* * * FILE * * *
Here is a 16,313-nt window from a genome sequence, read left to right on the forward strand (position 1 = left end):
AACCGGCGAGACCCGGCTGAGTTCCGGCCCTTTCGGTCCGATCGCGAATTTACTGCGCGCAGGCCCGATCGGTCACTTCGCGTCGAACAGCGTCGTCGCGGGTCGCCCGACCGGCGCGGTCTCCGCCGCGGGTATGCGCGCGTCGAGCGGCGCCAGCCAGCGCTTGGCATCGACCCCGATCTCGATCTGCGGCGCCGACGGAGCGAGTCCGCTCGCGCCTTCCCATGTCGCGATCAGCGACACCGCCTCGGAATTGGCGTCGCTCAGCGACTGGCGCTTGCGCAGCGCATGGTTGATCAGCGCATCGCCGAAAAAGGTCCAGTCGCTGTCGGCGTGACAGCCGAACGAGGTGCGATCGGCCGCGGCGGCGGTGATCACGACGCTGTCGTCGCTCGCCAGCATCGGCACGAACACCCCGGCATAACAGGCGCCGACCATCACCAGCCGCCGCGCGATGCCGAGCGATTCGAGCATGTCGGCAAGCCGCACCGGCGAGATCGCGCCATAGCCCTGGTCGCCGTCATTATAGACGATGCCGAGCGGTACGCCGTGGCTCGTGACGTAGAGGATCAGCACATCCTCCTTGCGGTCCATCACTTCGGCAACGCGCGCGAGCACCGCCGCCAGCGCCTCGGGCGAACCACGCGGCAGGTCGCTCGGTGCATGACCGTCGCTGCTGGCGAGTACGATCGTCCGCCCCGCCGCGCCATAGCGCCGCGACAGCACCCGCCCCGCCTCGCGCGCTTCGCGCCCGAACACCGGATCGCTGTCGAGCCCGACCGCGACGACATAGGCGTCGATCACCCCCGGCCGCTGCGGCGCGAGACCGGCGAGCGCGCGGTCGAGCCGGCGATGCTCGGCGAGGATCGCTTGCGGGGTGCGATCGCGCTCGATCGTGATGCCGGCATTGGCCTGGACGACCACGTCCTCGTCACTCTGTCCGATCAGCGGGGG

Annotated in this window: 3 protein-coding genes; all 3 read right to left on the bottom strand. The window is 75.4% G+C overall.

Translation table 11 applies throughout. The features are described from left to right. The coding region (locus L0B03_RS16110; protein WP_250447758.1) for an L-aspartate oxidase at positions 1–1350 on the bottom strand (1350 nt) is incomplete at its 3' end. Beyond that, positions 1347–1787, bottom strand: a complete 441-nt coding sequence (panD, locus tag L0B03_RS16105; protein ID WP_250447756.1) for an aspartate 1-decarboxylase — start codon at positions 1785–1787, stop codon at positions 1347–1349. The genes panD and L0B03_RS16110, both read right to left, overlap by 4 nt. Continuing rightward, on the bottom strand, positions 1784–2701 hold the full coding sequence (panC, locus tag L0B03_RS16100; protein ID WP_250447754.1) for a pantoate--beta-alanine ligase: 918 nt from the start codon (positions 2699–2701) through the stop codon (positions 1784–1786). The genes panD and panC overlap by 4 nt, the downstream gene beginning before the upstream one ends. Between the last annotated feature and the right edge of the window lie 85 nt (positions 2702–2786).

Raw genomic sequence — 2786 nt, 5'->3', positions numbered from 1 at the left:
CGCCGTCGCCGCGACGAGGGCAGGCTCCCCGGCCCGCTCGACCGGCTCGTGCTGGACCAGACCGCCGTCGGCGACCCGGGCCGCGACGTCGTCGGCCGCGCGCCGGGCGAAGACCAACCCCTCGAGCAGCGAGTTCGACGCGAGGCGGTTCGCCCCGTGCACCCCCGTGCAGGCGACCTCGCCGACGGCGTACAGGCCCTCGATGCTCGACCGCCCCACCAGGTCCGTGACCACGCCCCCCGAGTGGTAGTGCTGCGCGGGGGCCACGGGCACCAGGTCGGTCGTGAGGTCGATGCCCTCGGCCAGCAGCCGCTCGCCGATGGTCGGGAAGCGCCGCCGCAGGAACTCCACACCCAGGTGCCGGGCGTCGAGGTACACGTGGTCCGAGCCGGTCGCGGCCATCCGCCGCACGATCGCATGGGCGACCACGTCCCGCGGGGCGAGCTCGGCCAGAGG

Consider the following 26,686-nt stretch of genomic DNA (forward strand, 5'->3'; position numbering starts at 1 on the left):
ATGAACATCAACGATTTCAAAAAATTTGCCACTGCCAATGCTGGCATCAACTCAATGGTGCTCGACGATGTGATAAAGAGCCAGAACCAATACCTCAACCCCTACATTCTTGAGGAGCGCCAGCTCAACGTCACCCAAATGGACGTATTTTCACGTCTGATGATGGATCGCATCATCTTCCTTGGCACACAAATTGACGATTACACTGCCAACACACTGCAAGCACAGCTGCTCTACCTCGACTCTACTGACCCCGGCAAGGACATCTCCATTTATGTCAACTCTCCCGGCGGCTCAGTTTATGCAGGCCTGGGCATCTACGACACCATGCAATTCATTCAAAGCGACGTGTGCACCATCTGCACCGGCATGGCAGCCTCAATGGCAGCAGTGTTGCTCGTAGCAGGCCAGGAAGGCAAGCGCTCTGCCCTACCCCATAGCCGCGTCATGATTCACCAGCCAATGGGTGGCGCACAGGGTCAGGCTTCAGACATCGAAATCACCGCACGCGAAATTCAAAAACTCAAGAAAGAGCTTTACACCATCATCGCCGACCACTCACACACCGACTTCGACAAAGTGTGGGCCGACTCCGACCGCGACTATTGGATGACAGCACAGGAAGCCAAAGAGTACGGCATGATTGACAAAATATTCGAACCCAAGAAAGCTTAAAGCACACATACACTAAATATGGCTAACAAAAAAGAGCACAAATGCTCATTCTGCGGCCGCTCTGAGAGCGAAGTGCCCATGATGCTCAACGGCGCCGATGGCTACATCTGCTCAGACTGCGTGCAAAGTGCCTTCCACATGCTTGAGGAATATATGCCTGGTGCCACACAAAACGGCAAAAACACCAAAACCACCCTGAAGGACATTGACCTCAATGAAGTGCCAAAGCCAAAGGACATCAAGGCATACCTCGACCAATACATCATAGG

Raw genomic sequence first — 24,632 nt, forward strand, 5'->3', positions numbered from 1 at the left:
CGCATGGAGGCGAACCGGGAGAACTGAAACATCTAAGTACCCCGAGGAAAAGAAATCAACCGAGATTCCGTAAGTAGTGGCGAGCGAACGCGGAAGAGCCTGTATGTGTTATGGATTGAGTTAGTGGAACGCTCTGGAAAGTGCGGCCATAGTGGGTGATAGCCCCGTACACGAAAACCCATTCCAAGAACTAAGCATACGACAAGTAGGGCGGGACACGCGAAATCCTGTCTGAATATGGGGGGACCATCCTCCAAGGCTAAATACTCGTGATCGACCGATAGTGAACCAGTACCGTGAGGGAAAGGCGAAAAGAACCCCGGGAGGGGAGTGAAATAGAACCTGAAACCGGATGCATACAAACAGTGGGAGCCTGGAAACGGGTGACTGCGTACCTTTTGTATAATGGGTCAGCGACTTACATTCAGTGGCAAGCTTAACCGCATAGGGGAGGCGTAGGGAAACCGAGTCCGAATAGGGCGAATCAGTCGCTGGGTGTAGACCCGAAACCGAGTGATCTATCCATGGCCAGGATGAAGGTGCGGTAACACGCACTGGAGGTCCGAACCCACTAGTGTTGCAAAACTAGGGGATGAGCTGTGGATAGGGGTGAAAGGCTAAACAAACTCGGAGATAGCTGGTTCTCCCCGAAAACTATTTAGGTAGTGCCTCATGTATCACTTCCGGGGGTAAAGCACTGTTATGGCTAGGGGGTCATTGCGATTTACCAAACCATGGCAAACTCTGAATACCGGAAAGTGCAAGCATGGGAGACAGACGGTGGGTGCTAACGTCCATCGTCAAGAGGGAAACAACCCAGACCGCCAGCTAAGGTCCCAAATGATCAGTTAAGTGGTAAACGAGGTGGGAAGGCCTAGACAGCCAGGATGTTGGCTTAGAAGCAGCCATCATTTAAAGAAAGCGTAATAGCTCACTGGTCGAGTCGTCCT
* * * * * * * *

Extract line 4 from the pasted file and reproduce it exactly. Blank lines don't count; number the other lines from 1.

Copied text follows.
Translation table 11 applies throughout. The features are described from left to right. The coding region (locus L0B03_RS16110; protein WP_250447758.1) for an L-aspartate oxidase at positions 1–1350 on the bottom strand (1350 nt) is incomplete at its 3' end. Beyond that, positions 1347–1787, bottom strand: a complete 441-nt coding sequence (panD, locus tag L0B03_RS16105; protein ID WP_250447756.1) for an aspartate 1-decarboxylase — start codon at positions 1785–1787, stop codon at positions 1347–1349. The genes panD and L0B03_RS16110, both read right to left, overlap by 4 nt. Continuing rightward, on the bottom strand, positions 1784–2701 hold the full coding sequence (panC, locus tag L0B03_RS16100; protein ID WP_250447754.1) for a pantoate--beta-alanine ligase: 918 nt from the start codon (positions 2699–2701) through the stop codon (positions 1784–1786). The genes panD and panC overlap by 4 nt, the downstream gene beginning before the upstream one ends. Between the last annotated feature and the right edge of the window lie 85 nt (positions 2702–2786).